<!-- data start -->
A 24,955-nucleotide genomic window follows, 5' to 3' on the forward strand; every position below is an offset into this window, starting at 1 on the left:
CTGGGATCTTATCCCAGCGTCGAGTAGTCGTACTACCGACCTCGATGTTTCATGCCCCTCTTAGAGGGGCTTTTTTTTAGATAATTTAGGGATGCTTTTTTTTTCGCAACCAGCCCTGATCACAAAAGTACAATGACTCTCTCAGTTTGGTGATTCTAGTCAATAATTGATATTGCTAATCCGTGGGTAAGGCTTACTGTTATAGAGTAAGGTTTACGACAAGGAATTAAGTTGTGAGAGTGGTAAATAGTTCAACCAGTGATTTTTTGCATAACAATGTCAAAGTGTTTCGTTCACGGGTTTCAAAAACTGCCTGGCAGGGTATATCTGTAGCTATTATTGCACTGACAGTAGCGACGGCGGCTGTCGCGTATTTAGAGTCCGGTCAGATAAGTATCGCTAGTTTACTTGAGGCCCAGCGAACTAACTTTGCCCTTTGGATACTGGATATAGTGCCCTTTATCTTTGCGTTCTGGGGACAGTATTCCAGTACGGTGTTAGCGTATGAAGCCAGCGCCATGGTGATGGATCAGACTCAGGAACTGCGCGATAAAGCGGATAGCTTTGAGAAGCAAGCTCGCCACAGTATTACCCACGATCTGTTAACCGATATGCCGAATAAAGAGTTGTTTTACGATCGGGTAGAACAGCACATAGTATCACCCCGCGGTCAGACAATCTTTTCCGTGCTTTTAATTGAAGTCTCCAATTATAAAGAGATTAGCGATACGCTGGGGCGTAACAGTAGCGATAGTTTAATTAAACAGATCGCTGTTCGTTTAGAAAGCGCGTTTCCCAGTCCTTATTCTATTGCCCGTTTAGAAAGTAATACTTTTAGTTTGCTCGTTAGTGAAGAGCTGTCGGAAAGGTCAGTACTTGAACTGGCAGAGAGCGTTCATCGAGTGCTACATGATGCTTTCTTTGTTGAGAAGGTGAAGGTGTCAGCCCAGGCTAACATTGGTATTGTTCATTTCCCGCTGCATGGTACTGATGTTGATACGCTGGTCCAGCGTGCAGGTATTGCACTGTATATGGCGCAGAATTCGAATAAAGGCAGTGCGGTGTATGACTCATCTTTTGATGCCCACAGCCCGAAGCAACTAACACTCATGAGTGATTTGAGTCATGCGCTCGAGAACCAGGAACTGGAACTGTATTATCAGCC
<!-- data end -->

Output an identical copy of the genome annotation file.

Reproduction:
A 24,955-nucleotide genomic window follows, 5' to 3' on the forward strand; every position below is an offset into this window, starting at 1 on the left:
CTGGGATCTTATCCCAGCGTCGAGTAGTCGTACTACCGACCTCGATGTTTCATGCCCCTCTTAGAGGGGCTTTTTTTTAGATAATTTAGGGATGCTTTTTTTTTCGCAACCAGCCCTGATCACAAAAGTACAATGACTCTCTCAGTTTGGTGATTCTAGTCAATAATTGATATTGCTAATCCGTGGGTAAGGCTTACTGTTATAGAGTAAGGTTTACGACAAGGAATTAAGTTGTGAGAGTGGTAAATAGTTCAACCAGTGATTTTTTGCATAACAATGTCAAAGTGTTTCGTTCACGGGTTTCAAAAACTGCCTGGCAGGGTATATCTGTAGCTATTATTGCACTGACAGTAGCGACGGCGGCTGTCGCGTATTTAGAGTCCGGTCAGATAAGTATCGCTAGTTTACTTGAGGCCCAGCGAACTAACTTTGCCCTTTGGATACTGGATATAGTGCCCTTTATCTTTGCGTTCTGGGGACAGTATTCCAGTACGGTGTTAGCGTATGAAGCCAGCGCCATGGTGATGGATCAGACTCAGGAACTGCGCGATAAAGCGGATAGCTTTGAGAAGCAAGCTCGCCACAGTATTACCCACGATCTGTTAACCGATATGCCGAATAAAGAGTTGTTTTACGATCGGGTAGAACAGCACATAGTATCACCCCGCGGTCAGACAATCTTTTCCGTGCTTTTAATTGAAGTCTCCAATTATAAAGAGATTAGCGATACGCTGGGGCGTAACAGTAGCGATAGTTTAATTAAACAGATCGCTGTTCGTTTAGAAAGCGCGTTTCCCAGTCCTTATTCTATTGCCCGTTTAGAAAGTAATACTTTTAGTTTGCTCGTTAGTGAAGAGCTGTCGGAAAGGTCAGTACTTGAACTGGCAGAGAGCGTTCATCGAGTGCTACATGATGCTTTCTTTGTTGAGAAGGTGAAGGTGTCAGCCCAGGCTAACATTGGTATTGTTCATTTCCCGCTGCATGGTACTGATGTTGATACGCTGGTCCAGCGTGCAGGTATTGCACTGTATATGGCGCAGAATTCGAATAAAGGCAGTGCGGTGTATGACTCATCTTTTGATGCCCACAGCCCGAAGCAACTAACACTCATGAGTGATTTGAGTCATGCGCTCGAGAACCAGGAACTGGAACTGTATTATCAGCC